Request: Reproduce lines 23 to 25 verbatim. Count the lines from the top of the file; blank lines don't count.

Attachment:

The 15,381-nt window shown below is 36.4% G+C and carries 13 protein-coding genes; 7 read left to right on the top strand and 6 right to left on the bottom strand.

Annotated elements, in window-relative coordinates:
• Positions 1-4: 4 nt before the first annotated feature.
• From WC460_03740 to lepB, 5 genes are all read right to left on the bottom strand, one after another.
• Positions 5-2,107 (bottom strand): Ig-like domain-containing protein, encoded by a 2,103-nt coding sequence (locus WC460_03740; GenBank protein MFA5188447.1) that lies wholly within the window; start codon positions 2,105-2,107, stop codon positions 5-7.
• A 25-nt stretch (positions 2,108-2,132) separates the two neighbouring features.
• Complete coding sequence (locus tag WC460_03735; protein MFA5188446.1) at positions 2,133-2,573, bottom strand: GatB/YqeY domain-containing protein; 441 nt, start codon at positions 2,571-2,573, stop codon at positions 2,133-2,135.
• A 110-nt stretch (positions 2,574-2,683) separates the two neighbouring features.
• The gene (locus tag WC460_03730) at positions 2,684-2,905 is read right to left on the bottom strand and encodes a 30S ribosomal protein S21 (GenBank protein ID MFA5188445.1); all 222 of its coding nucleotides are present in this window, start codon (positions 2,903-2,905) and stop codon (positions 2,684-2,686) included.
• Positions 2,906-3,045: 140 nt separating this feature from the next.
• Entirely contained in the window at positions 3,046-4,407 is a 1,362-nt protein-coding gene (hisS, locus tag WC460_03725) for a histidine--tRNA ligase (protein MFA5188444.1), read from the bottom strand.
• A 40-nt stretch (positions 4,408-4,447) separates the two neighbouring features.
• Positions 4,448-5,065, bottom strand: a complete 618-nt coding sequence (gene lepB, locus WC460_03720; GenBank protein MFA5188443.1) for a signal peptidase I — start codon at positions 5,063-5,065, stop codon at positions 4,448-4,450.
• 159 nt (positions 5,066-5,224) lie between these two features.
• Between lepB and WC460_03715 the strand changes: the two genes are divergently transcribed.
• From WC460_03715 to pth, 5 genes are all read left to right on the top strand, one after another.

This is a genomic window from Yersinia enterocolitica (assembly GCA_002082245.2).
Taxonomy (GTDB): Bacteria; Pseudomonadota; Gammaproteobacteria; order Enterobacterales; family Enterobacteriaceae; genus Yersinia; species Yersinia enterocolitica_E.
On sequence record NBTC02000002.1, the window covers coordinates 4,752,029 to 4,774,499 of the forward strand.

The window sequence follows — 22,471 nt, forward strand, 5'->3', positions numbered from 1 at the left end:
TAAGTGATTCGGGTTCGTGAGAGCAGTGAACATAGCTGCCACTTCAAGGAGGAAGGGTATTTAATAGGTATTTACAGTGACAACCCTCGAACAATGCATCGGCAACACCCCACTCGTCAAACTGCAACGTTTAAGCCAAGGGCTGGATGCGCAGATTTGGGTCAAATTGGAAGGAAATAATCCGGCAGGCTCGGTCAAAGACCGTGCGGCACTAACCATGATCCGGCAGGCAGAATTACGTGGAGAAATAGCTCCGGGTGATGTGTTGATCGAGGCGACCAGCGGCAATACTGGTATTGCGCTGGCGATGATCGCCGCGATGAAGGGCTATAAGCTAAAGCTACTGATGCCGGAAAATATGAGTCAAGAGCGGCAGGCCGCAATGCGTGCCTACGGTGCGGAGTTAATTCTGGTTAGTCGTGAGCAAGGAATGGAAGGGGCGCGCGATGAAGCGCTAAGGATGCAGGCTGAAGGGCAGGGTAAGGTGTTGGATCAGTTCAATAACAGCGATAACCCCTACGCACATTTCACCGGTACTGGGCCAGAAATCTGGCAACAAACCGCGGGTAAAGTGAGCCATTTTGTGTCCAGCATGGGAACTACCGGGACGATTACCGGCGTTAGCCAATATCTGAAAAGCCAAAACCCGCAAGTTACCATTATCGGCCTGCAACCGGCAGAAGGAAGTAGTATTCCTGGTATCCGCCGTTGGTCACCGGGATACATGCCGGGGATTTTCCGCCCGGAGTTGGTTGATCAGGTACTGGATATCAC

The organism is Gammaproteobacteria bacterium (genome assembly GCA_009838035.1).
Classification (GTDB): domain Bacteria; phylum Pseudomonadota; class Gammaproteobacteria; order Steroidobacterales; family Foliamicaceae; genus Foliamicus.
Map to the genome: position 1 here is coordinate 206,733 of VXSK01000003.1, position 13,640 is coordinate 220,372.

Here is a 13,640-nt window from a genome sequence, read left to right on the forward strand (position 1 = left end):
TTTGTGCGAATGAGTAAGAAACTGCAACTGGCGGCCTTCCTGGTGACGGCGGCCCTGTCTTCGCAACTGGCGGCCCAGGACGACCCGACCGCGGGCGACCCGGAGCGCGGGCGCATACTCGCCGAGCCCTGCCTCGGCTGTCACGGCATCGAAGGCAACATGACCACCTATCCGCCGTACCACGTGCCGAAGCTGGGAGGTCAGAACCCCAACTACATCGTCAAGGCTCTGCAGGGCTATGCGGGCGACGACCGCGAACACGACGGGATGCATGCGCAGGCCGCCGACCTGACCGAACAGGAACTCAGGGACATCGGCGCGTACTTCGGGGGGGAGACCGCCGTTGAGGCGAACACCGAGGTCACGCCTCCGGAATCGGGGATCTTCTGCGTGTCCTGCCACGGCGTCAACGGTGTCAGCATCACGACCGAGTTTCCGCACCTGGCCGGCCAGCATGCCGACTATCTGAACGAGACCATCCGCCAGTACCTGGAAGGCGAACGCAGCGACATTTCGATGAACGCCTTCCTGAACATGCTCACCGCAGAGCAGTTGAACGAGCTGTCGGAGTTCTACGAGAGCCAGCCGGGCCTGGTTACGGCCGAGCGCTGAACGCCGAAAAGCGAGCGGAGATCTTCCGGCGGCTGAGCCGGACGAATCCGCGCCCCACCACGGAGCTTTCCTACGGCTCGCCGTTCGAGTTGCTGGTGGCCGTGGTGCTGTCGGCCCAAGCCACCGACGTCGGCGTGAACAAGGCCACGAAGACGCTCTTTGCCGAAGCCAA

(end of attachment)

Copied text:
Classification (GTDB): domain Bacteria; phylum Pseudomonadota; class Gammaproteobacteria; order Steroidobacterales; family Foliamicaceae; genus Foliamicus.
Map to the genome: position 1 here is coordinate 206,733 of VXSK01000003.1, position 13,640 is coordinate 220,372.

Here is a 13,640-nt window from a genome sequence, read left to right on the forward strand (position 1 = left end):